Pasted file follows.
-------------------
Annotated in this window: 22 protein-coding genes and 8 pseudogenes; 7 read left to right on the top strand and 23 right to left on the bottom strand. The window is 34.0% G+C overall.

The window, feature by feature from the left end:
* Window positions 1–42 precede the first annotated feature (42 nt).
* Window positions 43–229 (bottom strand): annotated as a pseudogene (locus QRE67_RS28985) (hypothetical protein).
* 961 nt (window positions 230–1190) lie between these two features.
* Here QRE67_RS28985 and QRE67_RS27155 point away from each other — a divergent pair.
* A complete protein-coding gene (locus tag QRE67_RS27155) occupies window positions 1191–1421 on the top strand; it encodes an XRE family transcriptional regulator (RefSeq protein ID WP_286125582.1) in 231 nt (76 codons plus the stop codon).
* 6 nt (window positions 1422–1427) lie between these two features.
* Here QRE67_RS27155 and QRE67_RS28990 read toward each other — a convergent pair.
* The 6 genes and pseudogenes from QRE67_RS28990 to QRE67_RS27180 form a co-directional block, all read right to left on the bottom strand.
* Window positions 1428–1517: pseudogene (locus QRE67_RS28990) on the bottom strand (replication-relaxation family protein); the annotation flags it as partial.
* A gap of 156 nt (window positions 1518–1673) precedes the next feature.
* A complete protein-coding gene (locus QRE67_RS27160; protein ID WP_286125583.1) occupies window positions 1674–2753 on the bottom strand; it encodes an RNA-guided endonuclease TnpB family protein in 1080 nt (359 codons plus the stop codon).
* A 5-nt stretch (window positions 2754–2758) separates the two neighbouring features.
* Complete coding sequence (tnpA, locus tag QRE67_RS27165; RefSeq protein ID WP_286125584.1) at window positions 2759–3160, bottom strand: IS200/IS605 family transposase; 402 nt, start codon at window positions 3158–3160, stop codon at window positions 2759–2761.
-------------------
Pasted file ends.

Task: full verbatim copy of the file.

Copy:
Annotated in this window: 22 protein-coding genes and 8 pseudogenes; 7 read left to right on the top strand and 23 right to left on the bottom strand. The window is 34.0% G+C overall.

The window, feature by feature from the left end:
* Window positions 1–42 precede the first annotated feature (42 nt).
* Window positions 43–229 (bottom strand): annotated as a pseudogene (locus QRE67_RS28985) (hypothetical protein).
* 961 nt (window positions 230–1190) lie between these two features.
* Here QRE67_RS28985 and QRE67_RS27155 point away from each other — a divergent pair.
* A complete protein-coding gene (locus tag QRE67_RS27155) occupies window positions 1191–1421 on the top strand; it encodes an XRE family transcriptional regulator (RefSeq protein ID WP_286125582.1) in 231 nt (76 codons plus the stop codon).
* 6 nt (window positions 1422–1427) lie between these two features.
* Here QRE67_RS27155 and QRE67_RS28990 read toward each other — a convergent pair.
* The 6 genes and pseudogenes from QRE67_RS28990 to QRE67_RS27180 form a co-directional block, all read right to left on the bottom strand.
* Window positions 1428–1517: pseudogene (locus QRE67_RS28990) on the bottom strand (replication-relaxation family protein); the annotation flags it as partial.
* A gap of 156 nt (window positions 1518–1673) precedes the next feature.
* A complete protein-coding gene (locus QRE67_RS27160; protein ID WP_286125583.1) occupies window positions 1674–2753 on the bottom strand; it encodes an RNA-guided endonuclease TnpB family protein in 1080 nt (359 codons plus the stop codon).
* A 5-nt stretch (window positions 2754–2758) separates the two neighbouring features.
* Complete coding sequence (tnpA, locus tag QRE67_RS27165; RefSeq protein ID WP_286125584.1) at window positions 2759–3160, bottom strand: IS200/IS605 family transposase; 402 nt, start codon at window positions 3158–3160, stop codon at window positions 2759–2761.